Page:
SmoketownSmoketown by Tenea D. Johnson
My rating: 4 of 5 stars

Smoketown, the debut novel of Tenea D. Johnson, belongs in a rare subset of speculative fiction novels that examine the relationship between art and society. These books include Pat Murphy’s The City, Not Long After and a number of Samuel R. Delany’s work, most notably Dhalgren. Smoketown, like the aforementioned works, blurs the boundaries between perception, magic and science, and the futuristic/transformed landscape is both a living metaphor and geography.

Anna Armour, an artist, is at the center of the nested narratives that comprise the novel that takes place in a distant, post-climate changed Southern city called Leiodare. A generation ago, the city was overrun with a mysterious epidemic called The Crumble, believed to have been spread by birds. As a result, a force field has been erected around the city that blocks birds from entering the city. Armour moves into the city, awaiting her on-and-off again lover Peru, who lives a nomadic existence as a ‘virtuoso’–a living recorder of experiences for clients.

The cipher-like Peru is also the personal ‘virtuoso’ creator for Rory McClaren, the scion of the wealthy McClaren family, and its sole surviving member of the Crumble. Rory lives sequestered in his penthouse apartment, and has not left it for nearly 25 years, with no real human contact save through Peru’s complex and beautiful ‘virtus’ (virtual reality creations). Rory’s isolation is interrupted by the appearance of Dr. Eugenio Oliveria, a researcher and medical anthropologist at Leiodare’s office of Emergency Management.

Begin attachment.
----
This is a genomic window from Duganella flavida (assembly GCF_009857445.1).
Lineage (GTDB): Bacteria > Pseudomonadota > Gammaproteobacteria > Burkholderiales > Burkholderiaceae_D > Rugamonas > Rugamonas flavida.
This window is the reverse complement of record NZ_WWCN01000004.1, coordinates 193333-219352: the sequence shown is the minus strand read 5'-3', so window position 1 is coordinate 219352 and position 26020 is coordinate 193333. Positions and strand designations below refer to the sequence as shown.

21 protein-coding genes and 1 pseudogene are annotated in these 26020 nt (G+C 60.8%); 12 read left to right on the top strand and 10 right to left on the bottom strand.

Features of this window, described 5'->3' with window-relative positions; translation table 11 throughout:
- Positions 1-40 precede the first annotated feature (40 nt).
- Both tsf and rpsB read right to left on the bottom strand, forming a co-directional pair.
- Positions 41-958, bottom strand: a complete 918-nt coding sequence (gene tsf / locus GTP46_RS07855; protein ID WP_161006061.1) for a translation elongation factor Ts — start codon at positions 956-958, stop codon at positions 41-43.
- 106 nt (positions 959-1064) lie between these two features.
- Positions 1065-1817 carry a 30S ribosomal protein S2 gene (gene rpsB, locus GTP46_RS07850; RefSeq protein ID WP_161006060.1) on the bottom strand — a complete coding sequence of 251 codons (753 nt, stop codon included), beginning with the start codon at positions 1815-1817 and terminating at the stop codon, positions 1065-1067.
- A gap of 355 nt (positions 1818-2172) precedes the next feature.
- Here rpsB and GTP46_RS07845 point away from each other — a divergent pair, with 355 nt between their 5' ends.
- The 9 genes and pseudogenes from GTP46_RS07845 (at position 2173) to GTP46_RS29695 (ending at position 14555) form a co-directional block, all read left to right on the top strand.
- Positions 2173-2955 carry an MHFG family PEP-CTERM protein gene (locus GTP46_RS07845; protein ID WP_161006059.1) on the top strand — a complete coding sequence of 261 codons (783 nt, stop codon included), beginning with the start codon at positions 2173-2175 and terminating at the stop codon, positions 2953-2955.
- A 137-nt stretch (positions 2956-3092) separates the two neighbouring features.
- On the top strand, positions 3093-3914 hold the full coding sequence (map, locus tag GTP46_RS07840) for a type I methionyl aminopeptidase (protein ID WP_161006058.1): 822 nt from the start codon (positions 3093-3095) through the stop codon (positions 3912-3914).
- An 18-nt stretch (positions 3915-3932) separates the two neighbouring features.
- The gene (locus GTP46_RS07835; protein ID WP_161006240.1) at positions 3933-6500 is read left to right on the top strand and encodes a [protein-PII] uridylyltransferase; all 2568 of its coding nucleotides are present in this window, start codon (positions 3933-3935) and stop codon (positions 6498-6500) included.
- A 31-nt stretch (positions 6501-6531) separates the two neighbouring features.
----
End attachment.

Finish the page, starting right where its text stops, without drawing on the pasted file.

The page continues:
Eugenio is also a sometime practitioner of a religion/lifestyle called Mendejano; he is linked by this religion—which focuses on nature and reveres birds as sacred—to his soul sister Lucine, who is more devout. Eugenio is interested in talking to survivors of the Crumble and finds the McClaren family at the center of his research.

Anna is the catalyst for the action that effects the entire city—and she is connected (indirectly, sometimes) to the change that ripples through the character’s lives. The introduction of magic in this mostly science fictional milieu makes perfect emotional sense.

The city of Leiodare is, itself, a character. It is a jungle city filled with many rich subcultures—including the titular Smoketown, a neighborhood of people of color who tend to numerous kilns. There is also an active gang culture—the main gang is called The Starlings.

Johnson weaves together all these strands together with lyrical prose and a thematic eye towards redemption and transformation.

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